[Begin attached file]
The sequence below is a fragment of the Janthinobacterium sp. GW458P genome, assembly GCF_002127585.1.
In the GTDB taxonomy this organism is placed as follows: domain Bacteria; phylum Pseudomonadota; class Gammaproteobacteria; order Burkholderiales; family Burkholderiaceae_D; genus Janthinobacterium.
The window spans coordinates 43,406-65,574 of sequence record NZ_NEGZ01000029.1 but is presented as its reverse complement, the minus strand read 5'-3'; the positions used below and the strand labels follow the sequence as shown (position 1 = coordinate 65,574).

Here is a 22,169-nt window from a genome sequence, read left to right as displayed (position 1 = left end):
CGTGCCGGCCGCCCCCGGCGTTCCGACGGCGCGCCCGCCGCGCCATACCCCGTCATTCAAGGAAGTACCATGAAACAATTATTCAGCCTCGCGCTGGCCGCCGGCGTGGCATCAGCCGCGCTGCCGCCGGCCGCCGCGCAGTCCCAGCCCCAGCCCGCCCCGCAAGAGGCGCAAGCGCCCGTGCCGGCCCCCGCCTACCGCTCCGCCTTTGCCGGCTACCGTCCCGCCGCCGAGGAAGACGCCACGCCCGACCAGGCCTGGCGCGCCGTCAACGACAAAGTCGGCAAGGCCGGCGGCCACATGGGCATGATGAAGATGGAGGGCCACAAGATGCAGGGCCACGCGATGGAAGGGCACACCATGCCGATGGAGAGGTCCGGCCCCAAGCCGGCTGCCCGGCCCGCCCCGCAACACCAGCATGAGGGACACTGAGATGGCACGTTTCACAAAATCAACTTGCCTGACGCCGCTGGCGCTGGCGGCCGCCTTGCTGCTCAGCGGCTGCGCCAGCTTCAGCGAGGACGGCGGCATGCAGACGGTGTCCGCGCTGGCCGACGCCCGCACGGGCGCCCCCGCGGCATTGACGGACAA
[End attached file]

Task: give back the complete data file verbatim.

The sequence below is a fragment of the Janthinobacterium sp. GW458P genome, assembly GCF_002127585.1.
In the GTDB taxonomy this organism is placed as follows: domain Bacteria; phylum Pseudomonadota; class Gammaproteobacteria; order Burkholderiales; family Burkholderiaceae_D; genus Janthinobacterium.
The window spans coordinates 43,406-65,574 of sequence record NZ_NEGZ01000029.1 but is presented as its reverse complement, the minus strand read 5'-3'; the positions used below and the strand labels follow the sequence as shown (position 1 = coordinate 65,574).

Here is a 22,169-nt window from a genome sequence, read left to right as displayed (position 1 = left end):
CGTGCCGGCCGCCCCCGGCGTTCCGACGGCGCGCCCGCCGCGCCATACCCCGTCATTCAAGGAAGTACCATGAAACAATTATTCAGCCTCGCGCTGGCCGCCGGCGTGGCATCAGCCGCGCTGCCGCCGGCCGCCGCGCAGTCCCAGCCCCAGCCCGCCCCGCAAGAGGCGCAAGCGCCCGTGCCGGCCCCCGCCTACCGCTCCGCCTTTGCCGGCTACCGTCCCGCCGCCGAGGAAGACGCCACGCCCGACCAGGCCTGGCGCGCCGTCAACGACAAAGTCGGCAAGGCCGGCGGCCACATGGGCATGATGAAGATGGAGGGCCACAAGATGCAGGGCCACGCGATGGAAGGGCACACCATGCCGATGGAGAGGTCCGGCCCCAAGCCGGCTGCCCGGCCCGCCCCGCAACACCAGCATGAGGGACACTGAGATGGCACGTTTCACAAAATCAACTTGCCTGACGCCGCTGGCGCTGGCGGCCGCCTTGCTGCTCAGCGGCTGCGCCAGCTTCAGCGAGGACGGCGGCATGCAGACGGTGTCCGCGCTGGCCGACGCCCGCACGGGCGCCCCCGCGGCATTGACGGACAA